Men Likely to Die Prematurely Due to Stress from Work, Study Shows
Stress is bad for health, we all know this already. It can make you sleepless at night, fray your nerves, cause overeating and trigger a host of health complications such as depression and heart disease. The American Institute of Stress has already determined that chronic stress from increased pressure at work can put your mental and physical health in jeopardy, now a new study is saying the men are at a greater risk of dying early than their female counterparts due to work stress.
Link Between Stress and Premature Death
Stress can have enormous impact on health, but a recent research shows that it can affect men and women differently depending on their current health condition. Researchers discovered that male workers with a history of stroke, heart disease and diabetes were at 68 per cent increased risk of dying during the course of the experiment if they held stressful jobs with heavy workload. The findings of the experiment were released after 14 years of the observational study during which doctors constantly monitored the participants’ stress level at work and matched it with their health condition.
The purpose of the study was to highlight the role of workplace in employees’ wellbeing and how organizations should help men who are more vulnerable to work stress by modifying their jobs, decreasing workload and offering better healthcare benefits.
Although there is a large number of researches conducted in the past which show the impact of stress on mental and physical health, the recent study is the first investigation into the effects of job stress on men who already suffer from cardiometabolic disease. A professor of Heart Foundation at University College London said that companies need to pay more attention to their employees’ health and modify jobs accordingly. There are people with pre-existing diseases which makes it difficult for them to cope with work stress.
The researchers conducted a major experiment with 100,000 participants across various European countries including Finland, UK, France and Sweden. The study included people with and with pre-existing cardiometabolic conditions. Participants were questioned about their lifestyle, health and work at the beginning of the research and by the end of the 14-year period, almost 4,000 participants had died.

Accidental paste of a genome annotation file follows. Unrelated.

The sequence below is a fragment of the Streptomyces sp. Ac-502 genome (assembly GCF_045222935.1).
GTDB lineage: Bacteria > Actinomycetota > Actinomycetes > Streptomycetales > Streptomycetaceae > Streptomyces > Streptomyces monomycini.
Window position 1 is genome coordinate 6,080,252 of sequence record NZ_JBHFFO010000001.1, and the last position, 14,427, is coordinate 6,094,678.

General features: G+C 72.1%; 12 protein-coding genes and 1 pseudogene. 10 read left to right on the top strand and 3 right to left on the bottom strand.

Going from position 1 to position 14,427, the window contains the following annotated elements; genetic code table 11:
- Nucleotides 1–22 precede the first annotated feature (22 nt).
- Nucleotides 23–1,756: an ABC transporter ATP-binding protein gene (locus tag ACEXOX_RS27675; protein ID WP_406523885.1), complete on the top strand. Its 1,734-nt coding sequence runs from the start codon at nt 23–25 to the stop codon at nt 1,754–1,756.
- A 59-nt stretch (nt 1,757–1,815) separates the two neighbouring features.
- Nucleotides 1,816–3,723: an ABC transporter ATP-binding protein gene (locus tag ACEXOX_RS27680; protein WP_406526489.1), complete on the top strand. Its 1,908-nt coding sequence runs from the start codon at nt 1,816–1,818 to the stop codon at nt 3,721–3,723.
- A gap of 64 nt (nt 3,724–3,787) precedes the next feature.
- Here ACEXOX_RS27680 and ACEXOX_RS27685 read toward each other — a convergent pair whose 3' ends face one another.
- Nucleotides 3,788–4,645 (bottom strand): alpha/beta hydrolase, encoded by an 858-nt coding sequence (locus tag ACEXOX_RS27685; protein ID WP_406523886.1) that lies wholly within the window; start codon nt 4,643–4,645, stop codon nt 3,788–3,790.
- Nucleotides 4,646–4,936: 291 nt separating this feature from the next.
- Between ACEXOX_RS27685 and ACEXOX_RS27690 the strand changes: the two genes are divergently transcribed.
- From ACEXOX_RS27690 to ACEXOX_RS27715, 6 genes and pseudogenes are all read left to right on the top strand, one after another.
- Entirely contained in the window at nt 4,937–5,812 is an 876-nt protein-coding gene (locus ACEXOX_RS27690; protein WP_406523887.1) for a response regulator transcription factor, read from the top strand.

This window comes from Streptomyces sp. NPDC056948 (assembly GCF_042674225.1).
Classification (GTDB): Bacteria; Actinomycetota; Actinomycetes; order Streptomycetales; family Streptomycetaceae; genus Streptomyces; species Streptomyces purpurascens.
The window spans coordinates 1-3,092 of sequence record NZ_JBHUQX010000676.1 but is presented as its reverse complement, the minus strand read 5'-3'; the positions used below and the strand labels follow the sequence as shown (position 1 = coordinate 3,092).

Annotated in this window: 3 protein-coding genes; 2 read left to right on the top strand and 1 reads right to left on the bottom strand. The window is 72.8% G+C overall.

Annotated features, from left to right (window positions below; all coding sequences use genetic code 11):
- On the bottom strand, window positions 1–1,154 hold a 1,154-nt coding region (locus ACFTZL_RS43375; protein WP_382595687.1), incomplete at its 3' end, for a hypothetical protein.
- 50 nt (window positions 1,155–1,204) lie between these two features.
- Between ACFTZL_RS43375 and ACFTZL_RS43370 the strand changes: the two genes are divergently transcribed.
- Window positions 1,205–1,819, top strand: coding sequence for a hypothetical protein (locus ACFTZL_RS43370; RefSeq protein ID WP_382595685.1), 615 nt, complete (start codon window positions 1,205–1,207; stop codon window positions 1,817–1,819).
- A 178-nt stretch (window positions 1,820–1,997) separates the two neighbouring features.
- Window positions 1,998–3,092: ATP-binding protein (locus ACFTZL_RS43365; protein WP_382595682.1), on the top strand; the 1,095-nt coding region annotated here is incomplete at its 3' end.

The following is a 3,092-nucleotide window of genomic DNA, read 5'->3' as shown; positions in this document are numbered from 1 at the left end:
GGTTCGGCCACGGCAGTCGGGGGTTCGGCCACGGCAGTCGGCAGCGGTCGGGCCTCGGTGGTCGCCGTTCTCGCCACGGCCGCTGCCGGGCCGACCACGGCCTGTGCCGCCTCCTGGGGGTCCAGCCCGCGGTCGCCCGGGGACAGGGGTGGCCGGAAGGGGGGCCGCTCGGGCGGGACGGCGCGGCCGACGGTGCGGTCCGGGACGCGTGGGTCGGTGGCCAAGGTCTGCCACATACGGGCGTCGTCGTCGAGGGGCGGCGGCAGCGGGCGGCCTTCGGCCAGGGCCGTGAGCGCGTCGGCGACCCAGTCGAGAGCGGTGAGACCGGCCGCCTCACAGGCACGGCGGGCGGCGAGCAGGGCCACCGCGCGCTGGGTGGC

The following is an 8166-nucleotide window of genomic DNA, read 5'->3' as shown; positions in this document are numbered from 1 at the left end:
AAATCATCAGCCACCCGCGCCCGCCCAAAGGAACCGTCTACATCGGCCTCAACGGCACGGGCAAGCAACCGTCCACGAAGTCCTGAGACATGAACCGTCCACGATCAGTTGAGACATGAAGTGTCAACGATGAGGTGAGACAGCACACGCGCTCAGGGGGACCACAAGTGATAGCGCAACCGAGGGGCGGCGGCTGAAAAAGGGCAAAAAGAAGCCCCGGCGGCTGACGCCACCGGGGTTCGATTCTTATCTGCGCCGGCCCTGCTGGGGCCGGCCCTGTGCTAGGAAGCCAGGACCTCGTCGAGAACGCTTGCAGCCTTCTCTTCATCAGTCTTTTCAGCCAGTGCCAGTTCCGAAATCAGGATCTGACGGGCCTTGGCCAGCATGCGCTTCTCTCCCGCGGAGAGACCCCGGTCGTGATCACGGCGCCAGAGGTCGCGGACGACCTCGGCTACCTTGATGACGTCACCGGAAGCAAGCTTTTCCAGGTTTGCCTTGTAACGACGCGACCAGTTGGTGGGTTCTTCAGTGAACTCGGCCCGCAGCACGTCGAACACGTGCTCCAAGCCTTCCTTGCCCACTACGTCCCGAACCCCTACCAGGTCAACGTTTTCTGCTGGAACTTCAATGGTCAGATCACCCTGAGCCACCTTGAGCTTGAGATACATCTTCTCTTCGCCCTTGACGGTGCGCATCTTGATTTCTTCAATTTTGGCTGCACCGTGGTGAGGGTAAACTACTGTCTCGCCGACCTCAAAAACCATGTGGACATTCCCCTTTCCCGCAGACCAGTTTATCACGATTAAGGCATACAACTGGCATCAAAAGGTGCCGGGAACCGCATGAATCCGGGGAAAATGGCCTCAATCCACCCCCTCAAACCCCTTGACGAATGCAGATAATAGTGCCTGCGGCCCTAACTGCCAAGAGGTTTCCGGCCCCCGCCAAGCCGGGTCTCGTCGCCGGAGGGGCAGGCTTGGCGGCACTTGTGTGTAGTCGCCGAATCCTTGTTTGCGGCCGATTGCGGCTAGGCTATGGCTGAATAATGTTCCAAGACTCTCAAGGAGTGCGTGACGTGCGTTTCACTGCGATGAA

Stress as Harmful as Smoking
Even after factors such as smoking, exercise, high blood pressure and obesity were taken into consideration, the group of participants that faced greater job strain was 68 per cent more likely to die a premature death than those with effort-reward imbalance. Even when the participants controlled their diet, managed their blood pressure and increased cardiovascular activity, the risk of premature death remained.
The second group of participants who suffered from effort-reward imbalance did not show an increased risk of premature death because they were more likely to shorten their working hours and accepting fewer rewards.
Importance of Work-Life Balance
The results of the research showed that for men who were already suffering from cardiometabolic conditions, stress at workplace had the same affect on their health as smoking. Shockingly, the job strain was even worse than the effects of obesity, lack of physical activity, high cholesterol and alcoholism combined.
Doctors say that there needs to be greater awareness about the effects on stress on longevity. So instead of telling workers to simply eat healthily and exercise more, educate them about the importance of maintaining a healthy work-life balance.
At the end of the day, it doesn’t matter how much you exercise or how well you eat. If you suffer from pre-existing cardiometabolic diseases and face addition job strain on top of that, you will still be at a high risk of premature death despite leading a healthy lifestyle.
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